The Huskies and Cougars closed out their men’s college basketball seasons quietly with losses in the Pac-12 Conference tourney. Then there’s the colossus in Spokane . . .
If it weren’t for Gonzaga, men’s college basketball in the state of Washington in 2020-21 would have collapsed on itself like a late-stage star, becoming a black hole from which not even light can escape.
After winning the West Coast Conference tourney championship Tuesday to finish 26-0, the Zags head into the NCAA tournament as the nation’s top-ranked team, where they have been all year.
Besides making it through a pandemic-stunted season undefeated, the Bulldogs are the most balanced, smart, ruthless team in college ball. Unless another wave of COVID-19 blows over Spokane from the yahoos in mask-burning Idaho, the Zags seemed destined to win their first national hoops title.
Washington and Washington State, meanwhile, closed out their seasons Wednesday in Las Vegas by losing the first two games of Pac-12 Conference tournament. The eighth-seeded Cougs fell to Arizona State, 64-59, to finish 14-13 (7-12 in conference) and the 10th-seeded Huskies lost to Utah, 98-95, to close at 5-21 (4-17).
The Huskies’ record is particularly smelly, tying as it does the record for fewest wins in the university’s modern hoops history (1993-94 under Bob Bender). Among the few positive developments regarding COVID-19 was that almost no one was allowed to witness the UW season in person.
It is believed UW set the NCAA record for easiest team from which to socially distance.
Evidence for the claim was immediately clear Wednesday, when the Huskies, after a layoff of 11 days, responded to the rest by falling behind 29-12. While much will be made of the late rally that drew the Huskies close, the fact was that the Utes nodded off almost completely, bored with the Huskies like everyone else.
Coach Mike Hopkins has offered his gospel over four years at Washington as 1) defense 2) defense 3) defense. So to wilt so anemically to a mediocre Utah team, one the Huskies beat in January and now was missing a starter to injury, was almost shocking, even for this bunch.
“Our plan was to make sure we can defend without fouling,” Hopkins said. “We thought that was a big part in the games that they’ve beaten us in the past.
“So they made more foul shots than we attempted.
“That was not a good thing.”
Exploiting the 21-14 disparity in fouls, Utah was 20 of 27 from the line, the Huskies 10 of 13. That the rally fell short by three was not a failure of offense but a failure to execute defensive basics, things that should, by season’s end, be fundamental to Washington. That it isn’t, is purely on Hopkins.
In what may have been his final UW game — the NCAA has granted an extra season of eligibility because of covid — senior Quade Green had a career-high 31 points. But his self-styled dual role as point and shooting guard took away touches from others, a season-long problem. He led the Pac-12 in turnovers.
We could go on about UW shortcomings. So we will.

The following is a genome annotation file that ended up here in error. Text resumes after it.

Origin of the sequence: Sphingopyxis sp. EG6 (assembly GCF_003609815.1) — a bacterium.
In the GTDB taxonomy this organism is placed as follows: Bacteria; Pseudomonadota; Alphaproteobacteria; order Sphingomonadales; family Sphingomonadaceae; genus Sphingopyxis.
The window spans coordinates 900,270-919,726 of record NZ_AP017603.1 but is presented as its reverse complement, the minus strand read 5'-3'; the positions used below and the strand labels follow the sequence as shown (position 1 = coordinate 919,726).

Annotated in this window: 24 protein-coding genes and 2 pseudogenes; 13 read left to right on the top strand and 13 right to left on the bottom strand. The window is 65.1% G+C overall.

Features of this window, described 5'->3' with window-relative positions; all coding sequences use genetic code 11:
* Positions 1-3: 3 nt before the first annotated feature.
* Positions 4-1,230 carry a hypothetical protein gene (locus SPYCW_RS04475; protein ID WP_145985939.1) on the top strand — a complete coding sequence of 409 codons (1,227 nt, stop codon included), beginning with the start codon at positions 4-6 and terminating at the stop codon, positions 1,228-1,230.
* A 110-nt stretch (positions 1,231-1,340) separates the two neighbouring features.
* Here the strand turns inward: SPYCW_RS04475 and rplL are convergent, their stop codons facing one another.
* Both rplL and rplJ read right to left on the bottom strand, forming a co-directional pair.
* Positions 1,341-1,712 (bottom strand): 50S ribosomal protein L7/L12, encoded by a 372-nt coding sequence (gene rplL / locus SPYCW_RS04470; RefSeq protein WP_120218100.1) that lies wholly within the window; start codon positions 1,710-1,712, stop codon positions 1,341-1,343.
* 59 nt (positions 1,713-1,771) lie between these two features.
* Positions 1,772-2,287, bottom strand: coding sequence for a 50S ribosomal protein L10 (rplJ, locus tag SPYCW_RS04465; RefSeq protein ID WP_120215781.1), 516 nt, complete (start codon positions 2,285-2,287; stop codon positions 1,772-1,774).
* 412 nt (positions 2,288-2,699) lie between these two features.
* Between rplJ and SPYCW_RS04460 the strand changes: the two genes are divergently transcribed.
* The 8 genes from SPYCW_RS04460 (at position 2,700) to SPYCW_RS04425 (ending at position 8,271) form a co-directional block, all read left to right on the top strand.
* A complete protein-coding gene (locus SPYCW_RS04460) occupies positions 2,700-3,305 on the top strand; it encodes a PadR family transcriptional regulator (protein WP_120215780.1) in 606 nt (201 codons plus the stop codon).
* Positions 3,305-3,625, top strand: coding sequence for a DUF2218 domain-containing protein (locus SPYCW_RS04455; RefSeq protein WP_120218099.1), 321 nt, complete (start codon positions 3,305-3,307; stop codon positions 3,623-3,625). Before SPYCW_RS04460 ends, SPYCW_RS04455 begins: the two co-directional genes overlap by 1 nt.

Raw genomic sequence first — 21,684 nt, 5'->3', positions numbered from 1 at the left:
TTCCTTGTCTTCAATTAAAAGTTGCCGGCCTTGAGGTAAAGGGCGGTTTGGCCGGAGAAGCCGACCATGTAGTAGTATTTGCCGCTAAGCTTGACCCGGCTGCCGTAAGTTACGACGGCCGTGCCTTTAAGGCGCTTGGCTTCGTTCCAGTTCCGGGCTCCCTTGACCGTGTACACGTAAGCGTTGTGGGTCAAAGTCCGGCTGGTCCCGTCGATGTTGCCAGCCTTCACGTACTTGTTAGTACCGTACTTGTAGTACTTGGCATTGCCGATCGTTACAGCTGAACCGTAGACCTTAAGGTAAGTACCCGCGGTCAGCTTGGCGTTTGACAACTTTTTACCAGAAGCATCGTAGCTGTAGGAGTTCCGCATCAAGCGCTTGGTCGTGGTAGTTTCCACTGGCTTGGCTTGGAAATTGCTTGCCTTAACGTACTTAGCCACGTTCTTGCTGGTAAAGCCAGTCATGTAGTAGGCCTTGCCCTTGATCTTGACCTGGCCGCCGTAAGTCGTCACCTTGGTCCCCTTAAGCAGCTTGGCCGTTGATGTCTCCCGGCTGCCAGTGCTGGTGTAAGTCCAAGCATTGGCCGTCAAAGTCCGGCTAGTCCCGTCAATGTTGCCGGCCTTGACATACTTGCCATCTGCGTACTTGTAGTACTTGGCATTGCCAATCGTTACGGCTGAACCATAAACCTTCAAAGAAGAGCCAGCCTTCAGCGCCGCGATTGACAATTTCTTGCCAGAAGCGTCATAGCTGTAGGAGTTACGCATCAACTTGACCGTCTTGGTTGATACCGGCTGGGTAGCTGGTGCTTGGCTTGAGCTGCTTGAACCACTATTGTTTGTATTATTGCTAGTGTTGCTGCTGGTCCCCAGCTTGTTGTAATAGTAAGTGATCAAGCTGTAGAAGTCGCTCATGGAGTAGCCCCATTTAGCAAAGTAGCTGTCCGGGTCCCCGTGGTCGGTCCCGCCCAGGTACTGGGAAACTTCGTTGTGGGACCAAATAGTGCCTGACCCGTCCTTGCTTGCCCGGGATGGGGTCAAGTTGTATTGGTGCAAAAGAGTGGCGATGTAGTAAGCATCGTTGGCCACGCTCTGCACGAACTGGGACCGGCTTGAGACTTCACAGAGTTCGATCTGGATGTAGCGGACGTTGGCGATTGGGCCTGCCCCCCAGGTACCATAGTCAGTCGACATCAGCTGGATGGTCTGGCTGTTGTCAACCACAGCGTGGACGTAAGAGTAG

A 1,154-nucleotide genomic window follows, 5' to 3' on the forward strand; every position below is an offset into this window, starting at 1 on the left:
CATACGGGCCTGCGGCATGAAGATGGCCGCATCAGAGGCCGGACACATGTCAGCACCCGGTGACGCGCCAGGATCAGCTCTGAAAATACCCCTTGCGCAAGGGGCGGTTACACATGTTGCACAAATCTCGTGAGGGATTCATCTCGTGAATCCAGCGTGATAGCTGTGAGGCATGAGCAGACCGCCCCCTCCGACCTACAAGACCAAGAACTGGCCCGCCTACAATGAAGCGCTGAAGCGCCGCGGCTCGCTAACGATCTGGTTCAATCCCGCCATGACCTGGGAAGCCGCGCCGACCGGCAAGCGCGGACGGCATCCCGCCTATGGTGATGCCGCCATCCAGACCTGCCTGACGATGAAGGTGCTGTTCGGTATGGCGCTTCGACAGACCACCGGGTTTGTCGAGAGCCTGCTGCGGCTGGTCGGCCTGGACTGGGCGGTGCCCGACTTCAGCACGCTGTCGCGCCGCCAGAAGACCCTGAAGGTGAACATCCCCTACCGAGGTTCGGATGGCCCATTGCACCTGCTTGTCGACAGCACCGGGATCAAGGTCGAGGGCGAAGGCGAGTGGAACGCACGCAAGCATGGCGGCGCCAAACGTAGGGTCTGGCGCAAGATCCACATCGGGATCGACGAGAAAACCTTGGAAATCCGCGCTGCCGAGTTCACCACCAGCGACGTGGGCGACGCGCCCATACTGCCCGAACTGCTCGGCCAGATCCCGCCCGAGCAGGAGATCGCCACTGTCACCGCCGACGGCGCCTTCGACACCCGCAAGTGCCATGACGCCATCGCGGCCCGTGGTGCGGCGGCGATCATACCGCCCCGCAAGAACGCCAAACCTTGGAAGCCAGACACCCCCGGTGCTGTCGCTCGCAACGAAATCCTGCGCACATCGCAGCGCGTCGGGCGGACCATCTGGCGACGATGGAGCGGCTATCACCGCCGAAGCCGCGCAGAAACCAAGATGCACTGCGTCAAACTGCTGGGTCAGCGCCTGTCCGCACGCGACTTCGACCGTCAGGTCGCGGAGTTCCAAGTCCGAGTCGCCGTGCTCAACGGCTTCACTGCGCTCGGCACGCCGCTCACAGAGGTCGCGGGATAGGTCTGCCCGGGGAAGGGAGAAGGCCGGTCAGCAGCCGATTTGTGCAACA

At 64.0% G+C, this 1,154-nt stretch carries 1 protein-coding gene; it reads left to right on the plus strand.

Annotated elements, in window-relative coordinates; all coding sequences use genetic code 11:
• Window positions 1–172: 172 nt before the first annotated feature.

Washington finished 11th in the conference in scoring, field goal percentage and free throw percentage, 10th in threes and turnovers, tied for last in rebounds, last in assists and worst in margin of defeat. On defense, they were 11th in points allowed and field goal defense, 10th in defending the three and ninth in forcing turnovers.
Then there was scandal. Just before the start of the season, the leading returning scorer, Nahziah Carter, was suspended after an investigation upheld charges of sexual misconduct against him from two female students.
Carter’s subsequent departure for the pros overseas followed the exits of five other big men through NBA early entry, graduation and transfer.
What was left was a roster rich in small guys and transfers with no taste for Hopkins’ favored 2-3 zone defense. An awful blend.
For a knife-point of recruiting irony, Gonzaga’s leading scorer, senior Corey Kispert, is from Edmonds. He attended King’s High, a 1A school in the Shoreline neighborhood. Washington State’s No. 2 scorer, Noah Williams, is from Seattle’s O’Dea. The No. 1 scorer, Isaac Bonton, is from Portland.
Not saying Hopkins is not holding serve locally. But the optics . . .
Speaking of views, moving up 60,000 feet from Montlake, we can the Huskies are part of a mediocre league in a western region that is nearly a college basketball desert, except for Mt. Gonzaga.
If you don’t count Texas and Oklahoma as part of the hoops west, the current Associated Press poll has a paucity after No. 1. The next western team is No. 19 San Diego State (20-4). The first Pac-12 flag shows up at No. 23 Colorado (20-7), then No. 24 USC (21-6). The top two also-rans are BYU and Oregon, the latter the Pac-12 regular season champion.
The once-formidable empire at Arizona is under house arrest, subject of a September 2017 raid by the FBI (really; no sarcasm), and more recently recipient of a notice of allegations from the NCAA of nine rules violations. Five are Level 1, considered the most serious breaches of conduct by the governing body for college sports.
Somehow remaining at his post despite the swirl of lawlessness is coach Don Vito (Sean) Miller. The UA athletics department volunteered to keep the Wildcats out of this year’s NCAA tourney, yet Miller is the face of Pac-12 hoops, now more for being notorious instead of meritorious.
Maybe it’s not so bad for Hopkins after all. Pac-12 coach of the year in his first two seasons at Washington for seasons of 21 and 27 wins, his past two teams have won 15 and five games. So what?
He hasn’t been caught with suitcases full of cash while whispering into burner phones.
Out here in college hoops west, our standards are modest. We live quietly and happily in the valley of the shadow of Mt. Gonzaga. You go ahead, Mark Few. We’ll be fine.